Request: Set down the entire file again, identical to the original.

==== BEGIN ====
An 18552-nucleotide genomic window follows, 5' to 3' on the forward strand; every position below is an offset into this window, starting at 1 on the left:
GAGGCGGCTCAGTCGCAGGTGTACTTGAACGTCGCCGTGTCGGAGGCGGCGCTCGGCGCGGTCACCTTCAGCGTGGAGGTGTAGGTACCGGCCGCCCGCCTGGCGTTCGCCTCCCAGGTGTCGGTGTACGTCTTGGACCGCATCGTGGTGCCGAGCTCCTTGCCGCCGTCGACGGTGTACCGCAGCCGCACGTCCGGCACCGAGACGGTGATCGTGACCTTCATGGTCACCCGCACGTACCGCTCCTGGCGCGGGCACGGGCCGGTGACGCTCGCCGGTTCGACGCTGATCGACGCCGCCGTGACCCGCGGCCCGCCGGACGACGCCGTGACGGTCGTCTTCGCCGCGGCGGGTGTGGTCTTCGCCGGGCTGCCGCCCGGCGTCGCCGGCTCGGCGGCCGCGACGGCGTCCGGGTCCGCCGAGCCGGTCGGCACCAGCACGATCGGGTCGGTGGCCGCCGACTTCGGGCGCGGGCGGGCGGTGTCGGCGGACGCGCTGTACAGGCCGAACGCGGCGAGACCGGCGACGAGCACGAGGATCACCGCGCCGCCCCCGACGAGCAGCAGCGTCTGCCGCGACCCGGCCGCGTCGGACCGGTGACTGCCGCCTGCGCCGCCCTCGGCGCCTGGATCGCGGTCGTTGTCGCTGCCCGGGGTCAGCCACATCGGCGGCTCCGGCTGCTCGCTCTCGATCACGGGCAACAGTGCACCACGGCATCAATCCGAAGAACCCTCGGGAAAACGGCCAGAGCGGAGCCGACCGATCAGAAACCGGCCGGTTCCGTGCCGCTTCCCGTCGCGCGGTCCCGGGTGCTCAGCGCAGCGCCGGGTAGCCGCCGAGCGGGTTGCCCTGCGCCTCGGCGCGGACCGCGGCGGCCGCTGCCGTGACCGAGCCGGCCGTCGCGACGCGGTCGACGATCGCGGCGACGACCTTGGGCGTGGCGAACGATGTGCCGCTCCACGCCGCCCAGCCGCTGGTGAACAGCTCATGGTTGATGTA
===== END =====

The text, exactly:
An 18552-nucleotide genomic window follows, 5' to 3' on the forward strand; every position below is an offset into this window, starting at 1 on the left:
GAGGCGGCTCAGTCGCAGGTGTACTTGAACGTCGCCGTGTCGGAGGCGGCGCTCGGCGCGGTCACCTTCAGCGTGGAGGTGTAGGTACCGGCCGCCCGCCTGGCGTTCGCCTCCCAGGTGTCGGTGTACGTCTTGGACCGCATCGTGGTGCCGAGCTCCTTGCCGCCGTCGACGGTGTACCGCAGCCGCACGTCCGGCACCGAGACGGTGATCGTGACCTTCATGGTCACCCGCACGTACCGCTCCTGGCGCGGGCACGGGCCGGTGACGCTCGCCGGTTCGACGCTGATCGACGCCGCCGTGACCCGCGGCCCGCCGGACGACGCCGTGACGGTCGTCTTCGCCGCGGCGGGTGTGGTCTTCGCCGGGCTGCCGCCCGGCGTCGCCGGCTCGGCGGCCGCGACGGCGTCCGGGTCCGCCGAGCCGGTCGGCACCAGCACGATCGGGTCGGTGGCCGCCGACTTCGGGCGCGGGCGGGCGGTGTCGGCGGACGCGCTGTACAGGCCGAACGCGGCGAGACCGGCGACGAGCACGAGGATCACCGCGCCGCCCCCGACGAGCAGCAGCGTCTGCCGCGACCCGGCCGCGTCGGACCGGTGACTGCCGCCTGCGCCGCCCTCGGCGCCTGGATCGCGGTCGTTGTCGCTGCCCGGGGTCAGCCACATCGGCGGCTCCGGCTGCTCGCTCTCGATCACGGGCAACAGTGCACCACGGCATCAATCCGAAGAACCCTCGGGAAAACGGCCAGAGCGGAGCCGACCGATCAGAAACCGGCCGGTTCCGTGCCGCTTCCCGTCGCGCGGTCCCGGGTGCTCAGCGCAGCGCCGGGTAGCCGCCGAGCGGGTTGCCCTGCGCCTCGGCGCGGACCGCGGCGGCCGCTGCCGTGACCGAGCCGGCCGTCGCGACGCGGTCGACGATCGCGGCGACGACCTTGGGCGTGGCGAACGATGTGCCGCTCCACGCCGCCCAGCCGCTGGTGAACAGCTCATGGTTGATGTA